“John Eisler: Lantern,” and “Janine Miedzik: Tie-Dye for Germans”
Angell Gallery’s parallel exhibitions of Janine Miedzik’s “Tie-Dye for Germans” and John Eisler’s “Lantern” bring together two artists for whom play is serious business. Miedzik’s canvas constructions transform the project space into a romper room of Day-Glo contemplation; Eisler’s intense chromatic experiments fill the larger gallery space with pictorial puzzles that draw deeply on our experience of painting. The pleasures to be had here are different, as are the procedures mobilized to engage with materials, but there is a remarkable similarity in how the viewer’s experience of these works changes over time. As with all forms of serious play, we start out learning the rules of engagement and end up with a profound sense of how such limitations set us free.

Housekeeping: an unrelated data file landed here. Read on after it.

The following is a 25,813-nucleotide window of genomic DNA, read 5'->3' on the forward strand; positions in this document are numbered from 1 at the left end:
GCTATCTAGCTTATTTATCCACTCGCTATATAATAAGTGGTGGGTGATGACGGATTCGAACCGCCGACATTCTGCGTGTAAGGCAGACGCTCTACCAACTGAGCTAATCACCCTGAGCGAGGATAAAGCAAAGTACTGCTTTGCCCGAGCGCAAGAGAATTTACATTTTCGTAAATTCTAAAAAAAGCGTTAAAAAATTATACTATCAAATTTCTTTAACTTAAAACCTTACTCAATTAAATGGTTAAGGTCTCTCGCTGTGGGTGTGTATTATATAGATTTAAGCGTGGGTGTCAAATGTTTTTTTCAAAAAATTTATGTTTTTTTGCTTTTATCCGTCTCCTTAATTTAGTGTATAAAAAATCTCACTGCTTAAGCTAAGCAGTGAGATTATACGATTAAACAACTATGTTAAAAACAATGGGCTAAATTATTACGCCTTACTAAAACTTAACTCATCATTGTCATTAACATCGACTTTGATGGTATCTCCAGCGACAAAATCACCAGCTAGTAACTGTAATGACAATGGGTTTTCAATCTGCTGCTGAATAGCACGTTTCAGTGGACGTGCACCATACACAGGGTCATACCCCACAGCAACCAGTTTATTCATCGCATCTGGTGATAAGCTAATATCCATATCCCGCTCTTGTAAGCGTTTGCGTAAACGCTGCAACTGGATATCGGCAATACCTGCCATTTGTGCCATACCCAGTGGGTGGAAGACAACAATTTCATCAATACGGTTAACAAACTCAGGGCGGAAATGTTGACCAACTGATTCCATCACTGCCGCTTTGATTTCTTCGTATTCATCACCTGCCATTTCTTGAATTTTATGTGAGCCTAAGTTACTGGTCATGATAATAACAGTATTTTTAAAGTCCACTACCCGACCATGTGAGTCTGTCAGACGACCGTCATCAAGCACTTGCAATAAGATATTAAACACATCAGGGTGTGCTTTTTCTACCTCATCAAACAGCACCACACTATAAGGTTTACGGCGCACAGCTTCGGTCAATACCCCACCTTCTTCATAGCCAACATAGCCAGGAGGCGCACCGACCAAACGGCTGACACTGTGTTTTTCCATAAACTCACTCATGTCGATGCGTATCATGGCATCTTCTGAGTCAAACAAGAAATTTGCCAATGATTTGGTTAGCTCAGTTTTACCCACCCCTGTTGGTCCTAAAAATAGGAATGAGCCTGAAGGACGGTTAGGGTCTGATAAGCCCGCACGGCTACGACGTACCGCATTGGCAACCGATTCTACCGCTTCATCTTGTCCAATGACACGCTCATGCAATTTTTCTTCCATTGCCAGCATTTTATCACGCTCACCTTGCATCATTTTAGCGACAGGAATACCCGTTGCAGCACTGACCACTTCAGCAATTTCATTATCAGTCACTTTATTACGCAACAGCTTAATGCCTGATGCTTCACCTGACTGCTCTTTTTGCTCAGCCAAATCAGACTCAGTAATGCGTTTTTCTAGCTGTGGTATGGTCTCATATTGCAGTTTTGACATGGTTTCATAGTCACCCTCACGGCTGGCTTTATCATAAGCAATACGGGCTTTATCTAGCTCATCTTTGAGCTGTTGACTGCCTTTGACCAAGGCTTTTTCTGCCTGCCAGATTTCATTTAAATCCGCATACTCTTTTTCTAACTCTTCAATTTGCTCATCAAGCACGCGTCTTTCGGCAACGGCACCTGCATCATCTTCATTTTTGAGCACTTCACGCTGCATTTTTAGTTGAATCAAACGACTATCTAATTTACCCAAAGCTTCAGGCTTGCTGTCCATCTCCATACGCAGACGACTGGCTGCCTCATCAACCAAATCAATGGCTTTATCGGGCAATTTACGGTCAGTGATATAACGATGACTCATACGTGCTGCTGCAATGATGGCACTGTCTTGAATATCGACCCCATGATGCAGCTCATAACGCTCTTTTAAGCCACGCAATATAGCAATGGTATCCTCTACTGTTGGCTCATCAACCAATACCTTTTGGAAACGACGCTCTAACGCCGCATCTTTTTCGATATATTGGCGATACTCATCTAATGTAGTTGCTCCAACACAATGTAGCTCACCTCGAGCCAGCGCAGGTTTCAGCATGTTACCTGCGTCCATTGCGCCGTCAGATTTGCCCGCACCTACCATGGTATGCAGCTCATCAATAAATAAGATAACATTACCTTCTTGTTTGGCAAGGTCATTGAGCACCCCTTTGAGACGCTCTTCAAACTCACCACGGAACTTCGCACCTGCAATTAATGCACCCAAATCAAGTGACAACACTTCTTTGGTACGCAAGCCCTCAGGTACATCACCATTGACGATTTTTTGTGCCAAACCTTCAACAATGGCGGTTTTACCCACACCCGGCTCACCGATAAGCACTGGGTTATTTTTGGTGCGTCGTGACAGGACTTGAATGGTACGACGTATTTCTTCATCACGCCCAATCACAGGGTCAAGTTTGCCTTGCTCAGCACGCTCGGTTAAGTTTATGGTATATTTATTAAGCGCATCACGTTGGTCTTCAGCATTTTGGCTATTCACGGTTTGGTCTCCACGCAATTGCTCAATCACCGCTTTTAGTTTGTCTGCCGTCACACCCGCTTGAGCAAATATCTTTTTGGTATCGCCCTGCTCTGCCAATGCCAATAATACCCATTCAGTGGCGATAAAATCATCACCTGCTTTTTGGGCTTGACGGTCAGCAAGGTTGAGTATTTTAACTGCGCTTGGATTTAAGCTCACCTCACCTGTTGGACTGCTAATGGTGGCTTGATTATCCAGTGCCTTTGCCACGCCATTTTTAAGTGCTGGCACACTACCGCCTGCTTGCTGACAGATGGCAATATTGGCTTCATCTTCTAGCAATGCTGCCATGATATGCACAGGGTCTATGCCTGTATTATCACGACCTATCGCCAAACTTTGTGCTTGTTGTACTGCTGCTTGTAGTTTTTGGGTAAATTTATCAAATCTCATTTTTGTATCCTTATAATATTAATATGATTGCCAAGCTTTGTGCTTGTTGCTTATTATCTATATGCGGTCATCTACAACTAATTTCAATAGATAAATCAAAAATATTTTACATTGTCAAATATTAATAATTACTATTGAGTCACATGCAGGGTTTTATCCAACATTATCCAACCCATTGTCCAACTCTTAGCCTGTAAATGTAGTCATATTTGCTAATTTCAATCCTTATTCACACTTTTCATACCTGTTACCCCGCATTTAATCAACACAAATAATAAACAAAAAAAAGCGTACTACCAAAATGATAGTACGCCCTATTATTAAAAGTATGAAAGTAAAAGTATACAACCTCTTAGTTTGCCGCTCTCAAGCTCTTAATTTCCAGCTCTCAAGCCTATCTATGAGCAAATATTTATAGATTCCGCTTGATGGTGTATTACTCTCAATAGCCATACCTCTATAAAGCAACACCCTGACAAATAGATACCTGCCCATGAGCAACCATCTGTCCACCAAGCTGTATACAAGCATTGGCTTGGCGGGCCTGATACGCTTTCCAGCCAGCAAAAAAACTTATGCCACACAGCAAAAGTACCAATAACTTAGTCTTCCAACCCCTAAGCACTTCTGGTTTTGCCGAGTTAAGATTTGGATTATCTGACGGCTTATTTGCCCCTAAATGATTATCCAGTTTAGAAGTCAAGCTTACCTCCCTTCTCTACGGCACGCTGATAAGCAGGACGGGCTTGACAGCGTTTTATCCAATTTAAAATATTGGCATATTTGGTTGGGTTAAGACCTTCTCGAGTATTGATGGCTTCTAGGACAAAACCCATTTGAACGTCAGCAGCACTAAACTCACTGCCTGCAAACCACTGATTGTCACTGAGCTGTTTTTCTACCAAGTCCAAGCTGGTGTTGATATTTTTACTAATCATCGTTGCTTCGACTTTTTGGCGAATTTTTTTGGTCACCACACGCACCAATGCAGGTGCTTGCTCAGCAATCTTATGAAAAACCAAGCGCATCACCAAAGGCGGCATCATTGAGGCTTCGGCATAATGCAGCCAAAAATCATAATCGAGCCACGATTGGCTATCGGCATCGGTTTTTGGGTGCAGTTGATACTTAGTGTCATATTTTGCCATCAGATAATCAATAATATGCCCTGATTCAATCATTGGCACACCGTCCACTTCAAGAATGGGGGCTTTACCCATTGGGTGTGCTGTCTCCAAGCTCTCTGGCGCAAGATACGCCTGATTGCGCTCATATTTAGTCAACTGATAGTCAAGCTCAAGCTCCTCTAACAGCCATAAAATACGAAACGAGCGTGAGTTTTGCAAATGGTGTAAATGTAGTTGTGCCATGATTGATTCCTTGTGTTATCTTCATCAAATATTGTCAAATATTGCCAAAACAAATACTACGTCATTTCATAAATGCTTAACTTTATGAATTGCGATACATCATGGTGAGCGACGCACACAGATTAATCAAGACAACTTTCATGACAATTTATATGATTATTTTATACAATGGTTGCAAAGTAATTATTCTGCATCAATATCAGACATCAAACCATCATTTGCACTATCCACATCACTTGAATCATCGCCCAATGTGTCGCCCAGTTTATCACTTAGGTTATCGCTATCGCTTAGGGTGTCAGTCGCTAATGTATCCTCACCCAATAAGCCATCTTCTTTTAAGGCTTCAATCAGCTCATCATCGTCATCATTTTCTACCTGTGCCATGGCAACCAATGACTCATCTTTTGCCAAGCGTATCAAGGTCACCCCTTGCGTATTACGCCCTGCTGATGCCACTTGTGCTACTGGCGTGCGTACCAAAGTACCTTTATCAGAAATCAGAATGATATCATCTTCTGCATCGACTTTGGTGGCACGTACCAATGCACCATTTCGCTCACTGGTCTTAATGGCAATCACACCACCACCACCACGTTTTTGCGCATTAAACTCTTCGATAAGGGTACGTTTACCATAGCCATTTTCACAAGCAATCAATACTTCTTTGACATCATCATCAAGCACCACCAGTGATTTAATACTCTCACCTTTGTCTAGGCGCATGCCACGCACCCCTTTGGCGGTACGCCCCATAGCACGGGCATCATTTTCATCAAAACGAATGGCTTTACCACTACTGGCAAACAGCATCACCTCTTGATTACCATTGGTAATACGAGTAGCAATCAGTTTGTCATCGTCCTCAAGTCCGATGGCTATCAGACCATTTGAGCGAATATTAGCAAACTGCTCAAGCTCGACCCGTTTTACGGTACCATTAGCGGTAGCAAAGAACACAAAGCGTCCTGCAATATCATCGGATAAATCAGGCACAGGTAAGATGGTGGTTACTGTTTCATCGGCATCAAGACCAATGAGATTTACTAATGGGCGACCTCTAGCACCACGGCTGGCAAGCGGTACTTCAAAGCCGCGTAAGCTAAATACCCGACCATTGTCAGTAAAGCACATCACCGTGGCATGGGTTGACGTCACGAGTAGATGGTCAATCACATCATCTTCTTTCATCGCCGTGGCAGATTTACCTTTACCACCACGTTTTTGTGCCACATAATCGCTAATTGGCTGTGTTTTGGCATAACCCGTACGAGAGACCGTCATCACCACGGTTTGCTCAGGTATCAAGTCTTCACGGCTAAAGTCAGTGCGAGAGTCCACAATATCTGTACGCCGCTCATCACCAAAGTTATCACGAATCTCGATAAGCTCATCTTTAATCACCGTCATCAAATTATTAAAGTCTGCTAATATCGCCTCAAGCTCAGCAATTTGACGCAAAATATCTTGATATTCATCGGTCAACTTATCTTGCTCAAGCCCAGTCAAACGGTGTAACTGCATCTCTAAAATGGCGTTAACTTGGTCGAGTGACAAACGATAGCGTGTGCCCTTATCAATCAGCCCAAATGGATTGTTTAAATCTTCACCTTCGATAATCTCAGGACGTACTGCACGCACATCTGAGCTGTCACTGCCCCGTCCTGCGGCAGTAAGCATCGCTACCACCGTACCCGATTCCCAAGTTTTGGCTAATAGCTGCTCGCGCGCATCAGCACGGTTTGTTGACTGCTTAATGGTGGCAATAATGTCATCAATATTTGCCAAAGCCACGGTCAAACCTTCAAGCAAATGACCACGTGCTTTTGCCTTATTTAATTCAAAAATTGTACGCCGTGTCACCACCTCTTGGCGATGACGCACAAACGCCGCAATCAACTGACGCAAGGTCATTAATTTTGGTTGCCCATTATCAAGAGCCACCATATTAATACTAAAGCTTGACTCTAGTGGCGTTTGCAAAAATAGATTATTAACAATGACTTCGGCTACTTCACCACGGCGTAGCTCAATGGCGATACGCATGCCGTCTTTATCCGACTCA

Miedzik has arranged five irregularly shaped canvas objects on the three full walls of the project space. You are immediately aware of their materiality: raw canvas has been creased and puckered; Day-Glo spray paint has been applied such that when the creases are flattened, interrupted patterns emerge; these variegated fields of raw canvas and paint are then cut and sewn together to generate maximal contrast between sections. Every seam, every stitch, every mark is laid bare. They become strangely biomorphic shapes that seem to cling to the wall like immense urban barnacles. Citing Lynda Benglis, Miedzik aptly refers to them as “super-saturated, unruly, freestyle tapestries,” but to say that they hang doesn’t do justice to how they project off the wall. What I found so intriguing was how I kept mentally unstitching the fragments, refolding the canvas in my mind, imagining how each interrupted layer of paint was applied. I was retroactively reconstituting the process of their making, and in so doing eerily invoked the playful actions of the artist. It’s not often that past time discloses itself in the present, but once this fluttering between the now of viewing and the then of making was activated, the conglomerated objects transformed into a living population of gorgeous high-vis detritus. Because you can find related canvas fragments across different objects, it is apparent that a great deal of thought has gone into how each object relates to the other. This is confirmed by the irregular Day-Glo wallpaper that covers the open fourth wall of the space—the titular Tie-Dye for Germans. The layered fields of orange, yellow and pink disclose themselves as a sort of zany gift: they are visible only once you enter the room, they are the last thing you see when you leave and they uncannily summarize the transformational experience Miedzik has staged in this tiny space.